Secure CheckoutPersonal information is secured with SSL technology.
Free ShippingFree global shipping
No minimum order.
Part 1 Dietary fats and health: Health problems associated with saturated fatty acid intake; Dietary fatty acids, insulin resistance and diabetes; Lipid–gene interactions, diet and health; Health benefits of monounsaturated fatty acids; Health benefits of polyunsaturated fatty acids (PUFAs); Dietary fat and obesity; Specific fatty acids and structured lipids for weight control; Conjugated linoleic acids (CLAs) and health. Part 2 Reducing saturated fatty acids in food: The role of lipids in food quality; Gaining consumer acceptance of low-fat foods; Optimising dairy milk fatty acid composition; Optimising goat milk and cheese fatty acid composition; Reducing fats in raw meat; Producing low-fat meat products; The use of fat replacers for weight loss and control; Testing novel fat replacers for weight control. Part 3 Using polyunsaturated and other modified fatty acids in food products: Developing products with modified fats; Using polyunsaturated fatty acids (PUFAs) as functional ingredients; New marine sources of polyunsaturated fatty acids (PUFAs); Producing polyunsaturated fatty acids (PUFAs) from plant sources; Modifying hydrogenated fats; Novel fats for the future.
As health problems such as obesity, heart disease and diabetes increase in many developed and developing countries, the food industry has come under mounting pressure to improve the nutritional quality of its products. Particular attention has focused on the health problems associated with saturated fats in food and on the potential health benefits of increasing monounsaturated and polyunsaturated fat content. Summarising key research in this field, this important collection reviews both the influence of dietary fats on health and practical strategies for improving the fat content of food products.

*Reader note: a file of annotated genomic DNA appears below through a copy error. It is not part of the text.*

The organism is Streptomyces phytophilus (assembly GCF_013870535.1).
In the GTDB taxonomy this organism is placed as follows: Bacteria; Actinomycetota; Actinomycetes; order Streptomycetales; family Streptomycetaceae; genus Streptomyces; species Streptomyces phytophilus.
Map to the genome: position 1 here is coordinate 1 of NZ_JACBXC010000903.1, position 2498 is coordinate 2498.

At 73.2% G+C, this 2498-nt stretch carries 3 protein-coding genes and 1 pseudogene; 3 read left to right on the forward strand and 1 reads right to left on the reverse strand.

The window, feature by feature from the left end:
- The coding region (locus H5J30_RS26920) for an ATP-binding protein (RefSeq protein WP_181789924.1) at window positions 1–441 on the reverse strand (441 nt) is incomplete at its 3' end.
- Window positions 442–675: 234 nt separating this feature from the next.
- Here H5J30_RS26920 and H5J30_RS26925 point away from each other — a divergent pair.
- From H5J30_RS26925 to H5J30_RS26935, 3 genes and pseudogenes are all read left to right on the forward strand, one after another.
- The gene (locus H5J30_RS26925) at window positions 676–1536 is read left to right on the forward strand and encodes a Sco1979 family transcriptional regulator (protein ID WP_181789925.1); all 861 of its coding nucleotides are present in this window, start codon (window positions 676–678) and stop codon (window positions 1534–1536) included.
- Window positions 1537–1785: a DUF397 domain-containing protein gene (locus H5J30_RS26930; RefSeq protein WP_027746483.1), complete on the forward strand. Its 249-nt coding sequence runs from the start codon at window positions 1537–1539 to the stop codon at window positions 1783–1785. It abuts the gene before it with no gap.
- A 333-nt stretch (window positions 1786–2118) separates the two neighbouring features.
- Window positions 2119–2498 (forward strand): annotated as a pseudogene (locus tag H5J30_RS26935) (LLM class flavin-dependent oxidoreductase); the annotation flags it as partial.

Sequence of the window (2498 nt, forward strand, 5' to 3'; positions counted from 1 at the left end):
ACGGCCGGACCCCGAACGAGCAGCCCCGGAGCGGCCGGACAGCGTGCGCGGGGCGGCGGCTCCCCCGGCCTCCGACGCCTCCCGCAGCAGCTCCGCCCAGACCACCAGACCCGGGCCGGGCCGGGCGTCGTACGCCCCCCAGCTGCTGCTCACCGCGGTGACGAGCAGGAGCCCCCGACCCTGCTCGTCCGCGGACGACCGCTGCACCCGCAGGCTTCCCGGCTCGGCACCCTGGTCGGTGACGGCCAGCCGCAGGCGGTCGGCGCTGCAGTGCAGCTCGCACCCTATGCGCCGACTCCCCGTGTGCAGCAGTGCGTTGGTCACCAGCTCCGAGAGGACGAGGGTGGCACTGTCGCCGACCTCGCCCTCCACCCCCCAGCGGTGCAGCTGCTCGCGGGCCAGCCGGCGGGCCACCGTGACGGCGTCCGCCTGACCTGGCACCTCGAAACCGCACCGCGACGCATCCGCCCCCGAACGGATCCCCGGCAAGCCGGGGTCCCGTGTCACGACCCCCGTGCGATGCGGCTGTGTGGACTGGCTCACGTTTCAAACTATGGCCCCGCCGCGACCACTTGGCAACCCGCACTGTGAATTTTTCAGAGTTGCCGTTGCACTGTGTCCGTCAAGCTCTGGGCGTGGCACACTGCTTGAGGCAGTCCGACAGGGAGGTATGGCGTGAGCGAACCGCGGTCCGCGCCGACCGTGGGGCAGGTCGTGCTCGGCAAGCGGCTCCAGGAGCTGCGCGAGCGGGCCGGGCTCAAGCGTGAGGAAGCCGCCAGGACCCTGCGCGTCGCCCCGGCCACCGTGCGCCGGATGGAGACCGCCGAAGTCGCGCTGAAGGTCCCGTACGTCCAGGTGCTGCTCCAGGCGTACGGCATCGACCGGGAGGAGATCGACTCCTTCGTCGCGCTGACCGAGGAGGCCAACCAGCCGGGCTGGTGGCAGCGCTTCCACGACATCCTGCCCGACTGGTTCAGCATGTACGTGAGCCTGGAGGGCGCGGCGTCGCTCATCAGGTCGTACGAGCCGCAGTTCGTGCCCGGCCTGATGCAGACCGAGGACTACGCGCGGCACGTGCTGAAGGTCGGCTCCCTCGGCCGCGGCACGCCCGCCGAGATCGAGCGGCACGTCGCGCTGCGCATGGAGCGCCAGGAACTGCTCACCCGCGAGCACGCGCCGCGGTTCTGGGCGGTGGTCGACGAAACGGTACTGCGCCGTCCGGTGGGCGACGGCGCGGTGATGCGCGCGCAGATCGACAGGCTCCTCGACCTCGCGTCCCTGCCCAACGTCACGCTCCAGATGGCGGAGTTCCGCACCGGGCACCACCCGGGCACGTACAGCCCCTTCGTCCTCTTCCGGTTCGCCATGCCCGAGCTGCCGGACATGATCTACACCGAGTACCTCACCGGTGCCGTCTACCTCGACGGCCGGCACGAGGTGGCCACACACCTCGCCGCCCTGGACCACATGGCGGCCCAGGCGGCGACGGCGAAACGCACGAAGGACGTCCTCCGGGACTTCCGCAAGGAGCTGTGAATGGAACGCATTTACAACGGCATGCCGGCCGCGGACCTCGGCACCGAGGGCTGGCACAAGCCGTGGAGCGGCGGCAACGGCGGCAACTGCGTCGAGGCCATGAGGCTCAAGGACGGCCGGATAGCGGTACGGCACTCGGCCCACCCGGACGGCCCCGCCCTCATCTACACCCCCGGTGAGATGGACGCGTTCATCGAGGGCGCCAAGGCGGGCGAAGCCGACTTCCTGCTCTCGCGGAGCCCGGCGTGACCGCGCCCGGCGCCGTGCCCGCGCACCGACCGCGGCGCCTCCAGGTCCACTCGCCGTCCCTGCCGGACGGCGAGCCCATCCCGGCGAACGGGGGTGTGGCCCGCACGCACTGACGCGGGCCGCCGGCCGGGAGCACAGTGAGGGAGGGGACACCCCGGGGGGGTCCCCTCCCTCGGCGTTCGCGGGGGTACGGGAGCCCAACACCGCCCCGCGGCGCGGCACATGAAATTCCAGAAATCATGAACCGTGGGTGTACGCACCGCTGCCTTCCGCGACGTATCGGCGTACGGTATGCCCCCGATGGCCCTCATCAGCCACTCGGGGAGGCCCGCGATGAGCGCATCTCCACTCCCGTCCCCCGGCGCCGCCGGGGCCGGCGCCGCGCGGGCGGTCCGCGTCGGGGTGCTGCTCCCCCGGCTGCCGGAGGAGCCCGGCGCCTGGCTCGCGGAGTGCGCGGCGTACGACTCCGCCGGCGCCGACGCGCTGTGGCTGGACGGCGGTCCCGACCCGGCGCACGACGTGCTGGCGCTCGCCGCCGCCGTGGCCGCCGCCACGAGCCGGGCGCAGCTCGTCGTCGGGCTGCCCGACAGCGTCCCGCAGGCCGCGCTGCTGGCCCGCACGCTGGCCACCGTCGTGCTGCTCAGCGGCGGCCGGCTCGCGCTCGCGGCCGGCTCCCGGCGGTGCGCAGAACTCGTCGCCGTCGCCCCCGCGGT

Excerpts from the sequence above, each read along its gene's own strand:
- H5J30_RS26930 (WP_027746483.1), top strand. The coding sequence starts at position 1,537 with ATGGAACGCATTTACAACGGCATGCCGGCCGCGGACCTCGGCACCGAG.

Part one reviews the evidence on the links between dietary fats and health. There are chapters on the links between saturated fatty acid intake, obesity, coronary heart disease, diabetes and cancer, as well as the health benefits of monounsaturated fats, polyunsaturated fatty acids (PUFAs) and conjugated linoleic acids (CLAs). Part two then discusses ways of reducing saturated fatty acids in food. It includes chapters on the role of lipids on food quality and ways of gaining consumer acceptance of low-fat foods, as well as chapters on improving fatty acid composition in dairy products and milk and the use of fat replacers. The final part of the book reviews ways of using polyunsaturated and other modified fatty acids in food products. It includes chapters on developing and using PUFAs as functional ingredients and ways of improving the sensory quality of products incorporating modified fats.
With its distinguished editors and international team of contributors, Improving the fat content of foods is a standard reference for nutritionists and product developers in the food industry.
- Reviews the influence of dietary fats on health
- Investigates practical strategies for improving the fat content of food products
- Discusses improving the fat content of foods whilst maintaining sensory quality
Nutritionists and product developers in the food industry
- No. of pages:
- © Woodhead Publishing 2006
- 31st January 2006
- Woodhead Publishing
- Hardcover ISBN:
- eBook ISBN:
Professor Christine Williams is Hugh Sinclair Professor of Human Nutrition and Head of the School of Food Biosciences at the University of Reading, UK.
University of Reading
Dr Judith Buttriss is Science Director of the British Nutrition Foundation.
British Nutrition Foundation, UK